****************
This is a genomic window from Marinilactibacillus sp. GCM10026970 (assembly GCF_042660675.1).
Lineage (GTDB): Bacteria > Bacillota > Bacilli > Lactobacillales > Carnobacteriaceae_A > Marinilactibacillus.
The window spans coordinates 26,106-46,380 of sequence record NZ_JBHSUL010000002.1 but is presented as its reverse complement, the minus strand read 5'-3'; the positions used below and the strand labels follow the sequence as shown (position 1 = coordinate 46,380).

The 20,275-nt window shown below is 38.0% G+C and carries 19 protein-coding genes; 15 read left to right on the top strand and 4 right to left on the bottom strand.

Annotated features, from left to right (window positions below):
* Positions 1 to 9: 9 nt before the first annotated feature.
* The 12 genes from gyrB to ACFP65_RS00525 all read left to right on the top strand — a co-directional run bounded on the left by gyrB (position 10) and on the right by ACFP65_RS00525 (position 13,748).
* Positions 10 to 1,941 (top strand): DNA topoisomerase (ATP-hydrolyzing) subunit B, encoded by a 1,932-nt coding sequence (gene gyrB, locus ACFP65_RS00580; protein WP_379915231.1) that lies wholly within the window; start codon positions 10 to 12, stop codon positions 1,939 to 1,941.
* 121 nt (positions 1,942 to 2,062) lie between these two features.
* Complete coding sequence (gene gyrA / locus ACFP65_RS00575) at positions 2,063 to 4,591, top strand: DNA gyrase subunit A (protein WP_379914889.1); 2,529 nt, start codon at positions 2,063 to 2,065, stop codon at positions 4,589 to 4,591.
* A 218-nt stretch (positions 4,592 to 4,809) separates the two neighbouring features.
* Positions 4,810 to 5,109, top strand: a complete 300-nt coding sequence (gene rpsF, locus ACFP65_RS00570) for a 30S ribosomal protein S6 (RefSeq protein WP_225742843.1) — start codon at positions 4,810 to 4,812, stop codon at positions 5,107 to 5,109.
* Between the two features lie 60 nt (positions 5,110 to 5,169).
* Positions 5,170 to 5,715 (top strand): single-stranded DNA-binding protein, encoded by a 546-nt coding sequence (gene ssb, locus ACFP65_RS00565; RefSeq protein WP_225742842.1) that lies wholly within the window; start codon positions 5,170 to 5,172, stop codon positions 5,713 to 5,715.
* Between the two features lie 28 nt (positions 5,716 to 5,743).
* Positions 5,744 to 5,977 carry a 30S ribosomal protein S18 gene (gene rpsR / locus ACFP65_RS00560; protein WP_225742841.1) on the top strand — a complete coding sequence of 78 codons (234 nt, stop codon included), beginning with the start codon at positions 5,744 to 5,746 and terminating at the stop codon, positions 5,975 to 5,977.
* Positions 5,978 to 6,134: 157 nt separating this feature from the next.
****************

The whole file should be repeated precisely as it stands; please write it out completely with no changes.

This is a genomic window from Marinilactibacillus sp. GCM10026970 (assembly GCF_042660675.1).
Lineage (GTDB): Bacteria > Bacillota > Bacilli > Lactobacillales > Carnobacteriaceae_A > Marinilactibacillus.
The window spans coordinates 26,106-46,380 of sequence record NZ_JBHSUL010000002.1 but is presented as its reverse complement, the minus strand read 5'-3'; the positions used below and the strand labels follow the sequence as shown (position 1 = coordinate 46,380).

The 20,275-nt window shown below is 38.0% G+C and carries 19 protein-coding genes; 15 read left to right on the top strand and 4 right to left on the bottom strand.

Annotated features, from left to right (window positions below):
* Positions 1 to 9: 9 nt before the first annotated feature.
* The 12 genes from gyrB to ACFP65_RS00525 all read left to right on the top strand — a co-directional run bounded on the left by gyrB (position 10) and on the right by ACFP65_RS00525 (position 13,748).
* Positions 10 to 1,941 (top strand): DNA topoisomerase (ATP-hydrolyzing) subunit B, encoded by a 1,932-nt coding sequence (gene gyrB, locus ACFP65_RS00580; protein WP_379915231.1) that lies wholly within the window; start codon positions 10 to 12, stop codon positions 1,939 to 1,941.
* 121 nt (positions 1,942 to 2,062) lie between these two features.
* Complete coding sequence (gene gyrA / locus ACFP65_RS00575) at positions 2,063 to 4,591, top strand: DNA gyrase subunit A (protein WP_379914889.1); 2,529 nt, start codon at positions 2,063 to 2,065, stop codon at positions 4,589 to 4,591.
* A 218-nt stretch (positions 4,592 to 4,809) separates the two neighbouring features.
* Positions 4,810 to 5,109, top strand: a complete 300-nt coding sequence (gene rpsF, locus ACFP65_RS00570) for a 30S ribosomal protein S6 (RefSeq protein WP_225742843.1) — start codon at positions 4,810 to 4,812, stop codon at positions 5,107 to 5,109.
* Between the two features lie 60 nt (positions 5,110 to 5,169).
* Positions 5,170 to 5,715 (top strand): single-stranded DNA-binding protein, encoded by a 546-nt coding sequence (gene ssb, locus ACFP65_RS00565; RefSeq protein WP_225742842.1) that lies wholly within the window; start codon positions 5,170 to 5,172, stop codon positions 5,713 to 5,715.
* Between the two features lie 28 nt (positions 5,716 to 5,743).
* Positions 5,744 to 5,977 carry a 30S ribosomal protein S18 gene (gene rpsR / locus ACFP65_RS00560; protein WP_225742841.1) on the top strand — a complete coding sequence of 78 codons (234 nt, stop codon included), beginning with the start codon at positions 5,744 to 5,746 and terminating at the stop codon, positions 5,975 to 5,977.
* Positions 5,978 to 6,134: 157 nt separating this feature from the next.